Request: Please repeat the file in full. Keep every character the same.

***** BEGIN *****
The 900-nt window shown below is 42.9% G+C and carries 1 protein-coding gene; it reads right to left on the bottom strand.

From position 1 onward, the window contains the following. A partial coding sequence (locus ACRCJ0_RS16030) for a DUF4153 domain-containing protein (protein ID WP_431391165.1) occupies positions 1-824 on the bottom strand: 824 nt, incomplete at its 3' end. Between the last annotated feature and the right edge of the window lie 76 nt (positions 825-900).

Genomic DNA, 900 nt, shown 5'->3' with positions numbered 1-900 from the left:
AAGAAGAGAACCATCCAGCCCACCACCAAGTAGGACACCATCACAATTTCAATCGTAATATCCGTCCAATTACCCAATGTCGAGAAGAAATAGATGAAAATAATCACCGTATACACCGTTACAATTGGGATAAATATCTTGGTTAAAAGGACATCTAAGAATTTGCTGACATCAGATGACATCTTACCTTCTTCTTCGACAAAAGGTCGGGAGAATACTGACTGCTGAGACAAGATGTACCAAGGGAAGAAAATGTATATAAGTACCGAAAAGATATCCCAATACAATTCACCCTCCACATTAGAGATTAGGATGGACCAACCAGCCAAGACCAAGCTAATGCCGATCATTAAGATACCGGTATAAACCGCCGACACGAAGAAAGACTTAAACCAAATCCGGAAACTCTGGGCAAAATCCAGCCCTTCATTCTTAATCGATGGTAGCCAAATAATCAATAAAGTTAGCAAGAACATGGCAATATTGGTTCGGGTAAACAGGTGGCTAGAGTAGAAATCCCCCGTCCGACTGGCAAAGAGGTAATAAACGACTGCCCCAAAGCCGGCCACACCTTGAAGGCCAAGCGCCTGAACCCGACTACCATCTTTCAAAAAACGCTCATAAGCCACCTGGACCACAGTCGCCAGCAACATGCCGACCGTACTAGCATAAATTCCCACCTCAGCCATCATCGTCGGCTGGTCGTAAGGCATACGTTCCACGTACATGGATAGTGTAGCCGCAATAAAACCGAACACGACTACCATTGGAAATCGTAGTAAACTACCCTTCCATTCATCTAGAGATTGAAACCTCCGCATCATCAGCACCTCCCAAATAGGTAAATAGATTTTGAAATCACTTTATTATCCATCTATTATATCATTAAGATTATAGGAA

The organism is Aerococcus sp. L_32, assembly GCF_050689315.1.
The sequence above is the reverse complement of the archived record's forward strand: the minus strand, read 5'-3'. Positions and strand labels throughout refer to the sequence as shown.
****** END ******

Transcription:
The 900-nt window shown below is 42.9% G+C and carries 1 protein-coding gene; it reads right to left on the bottom strand.

From position 1 onward, the window contains the following. A partial coding sequence (locus ACRCJ0_RS16030) for a DUF4153 domain-containing protein (protein ID WP_431391165.1) occupies positions 1-824 on the bottom strand: 824 nt, incomplete at its 3' end. Between the last annotated feature and the right edge of the window lie 76 nt (positions 825-900).

Genomic DNA, 900 nt, shown 5'->3' with positions numbered 1-900 from the left:
AAGAAGAGAACCATCCAGCCCACCACCAAGTAGGACACCATCACAATTTCAATCGTAATATCCGTCCAATTACCCAATGTCGAGAAGAAATAGATGAAAATAATCACCGTATACACCGTTACAATTGGGATAAATATCTTGGTTAAAAGGACATCTAAGAATTTGCTGACATCAGATGACATCTTACCTTCTTCTTCGACAAAAGGTCGGGAGAATACTGACTGCTGAGACAAGATGTACCAAGGGAAGAAAATGTATATAAGTACCGAAAAGATATCCCAATACAATTCACCCTCCACATTAGAGATTAGGATGGACCAACCAGCCAAGACCAAGCTAATGCCGATCATTAAGATACCGGTATAAACCGCCGACACGAAGAAAGACTTAAACCAAATCCGGAAACTCTGGGCAAAATCCAGCCCTTCATTCTTAATCGATGGTAGCCAAATAATCAATAAAGTTAGCAAGAACATGGCAATATTGGTTCGGGTAAACAGGTGGCTAGAGTAGAAATCCCCCGTCCGACTGGCAAAGAGGTAATAAACGACTGCCCCAAAGCCGGCCACACCTTGAAGGCCAAGCGCCTGAACCCGACTACCATCTTTCAAAAAACGCTCATAAGCCACCTGGACCACAGTCGCCAGCAACATGCCGACCGTACTAGCATAAATTCCCACCTCAGCCATCATCGTCGGCTGGTCGTAAGGCATACGTTCCACGTACATGGATAGTGTAGCCGCAATAAAACCGAACACGACTACCATTGGAAATCGTAGTAAACTACCCTTCCATTCATCTAGAGATTGAAACCTCCGCATCATCAGCACCTCCCAAATAGGTAAATAGATTTTGAAATCACTTTATTATCCATCTATTATATCATTAAGATTATAGGAA

The organism is Aerococcus sp. L_32, assembly GCF_050689315.1.
The sequence above is the reverse complement of the archived record's forward strand: the minus strand, read 5'-3'. Positions and strand labels throughout refer to the sequence as shown.